Businesses in neighboring communities are preparing themselves for the border crossings. The Sam's Clubs in Evanston, Cicero and Evergreen Park, for example, all have added to their stock in anticipation of the tax, spokeswoman Kristy Reed said.
"The store managers are aware that it's coming down the pike," she said. "They're going to be adding to their inventory to make sure they can meet the demand."
Chicago resident Tina Feldstein may be among those leaving frequenting the suburban warehouse clubs. Though she lives and works in the South Loop, she says she plans to stop and buy a few cases whenever she's in outlying areas. She intends to extend each bottle's life span, too, by refilling it once or twice with filtered water from her refrigerator dispenser before tossing it in the recycling bin.
"If I'm outside the city, I'll make a stop for bottled water," she said. "There's no question about it. I'll probably buy two or three cases at a time from Costco."
Feldstein, who used bottled water to wean herself from soda, worries about the impact the tax will have on the community's overall health. She's concerned that people will reach for carbonated drinks because they're cheaper than bottled water and more convenient than the tap. Some of her friends already have talked about cutting their water intake rather than pay the surcharge, she said.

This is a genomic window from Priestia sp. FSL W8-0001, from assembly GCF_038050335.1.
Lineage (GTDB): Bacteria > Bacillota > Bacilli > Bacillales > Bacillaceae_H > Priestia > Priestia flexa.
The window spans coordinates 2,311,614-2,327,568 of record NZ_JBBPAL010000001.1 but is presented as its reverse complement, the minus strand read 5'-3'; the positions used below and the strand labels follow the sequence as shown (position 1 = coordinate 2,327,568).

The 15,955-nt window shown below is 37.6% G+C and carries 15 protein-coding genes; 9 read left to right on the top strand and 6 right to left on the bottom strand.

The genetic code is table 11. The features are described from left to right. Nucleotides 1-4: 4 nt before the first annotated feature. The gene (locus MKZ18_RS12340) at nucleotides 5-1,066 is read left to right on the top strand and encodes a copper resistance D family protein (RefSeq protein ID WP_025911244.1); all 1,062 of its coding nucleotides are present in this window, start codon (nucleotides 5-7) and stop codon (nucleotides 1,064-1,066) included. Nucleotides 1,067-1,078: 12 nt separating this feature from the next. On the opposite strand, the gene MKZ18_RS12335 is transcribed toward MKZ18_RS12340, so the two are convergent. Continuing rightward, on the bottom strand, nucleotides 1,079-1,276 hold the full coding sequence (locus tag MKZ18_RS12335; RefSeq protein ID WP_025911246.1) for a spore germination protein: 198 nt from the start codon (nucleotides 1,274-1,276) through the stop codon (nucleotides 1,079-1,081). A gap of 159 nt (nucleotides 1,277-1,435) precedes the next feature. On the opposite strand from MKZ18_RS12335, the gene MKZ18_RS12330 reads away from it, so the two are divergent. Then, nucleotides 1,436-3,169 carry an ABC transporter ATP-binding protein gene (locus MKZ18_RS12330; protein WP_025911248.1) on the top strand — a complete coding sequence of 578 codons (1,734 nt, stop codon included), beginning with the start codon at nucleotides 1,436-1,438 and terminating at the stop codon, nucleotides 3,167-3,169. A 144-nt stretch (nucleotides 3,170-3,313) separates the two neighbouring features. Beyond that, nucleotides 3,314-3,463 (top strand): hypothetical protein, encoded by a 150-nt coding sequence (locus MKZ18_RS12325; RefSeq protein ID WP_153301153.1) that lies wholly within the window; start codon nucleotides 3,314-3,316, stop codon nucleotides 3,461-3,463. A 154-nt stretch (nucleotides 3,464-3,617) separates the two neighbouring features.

"The tax will discourage people from drinking water," she said. "It's outrageous."
In an effort to promote city tap water - which consistently earns high marks for its taste and cleanliness - city officials acknowledge they want to curb the bottled variety's use. Illinois residents consumed 270 million gallons of bottled water in 2005, making it the seventh-biggest bottled water consumer in the United States, according to New York-based Beverage Marketing.
Consumers can avoid the tax by purchasing enhanced or sparkling water such as Perrier, Water Joe, Smart Water or Vitamin Water. The additives, supplements or carbonation in those beverages differentiate themselves enough from kitchen sink variety to evade the surcharge, according to the new law.
"It has to be like tap water (to be subjected to the tax) because that's the alterative you have to plain bottled water," said Ed Walsh, spokesman for the city's department of revenue. "You can't go to the tap and get flavored water or enhanced water."
Once touted as the gateway to a healthier lifestyle, bottled water has quickly transformed into symbol of American wastefulness. U.S. Sales of bottled water topped 11.9 billion in 2006, a 10 percent increase over the previous year.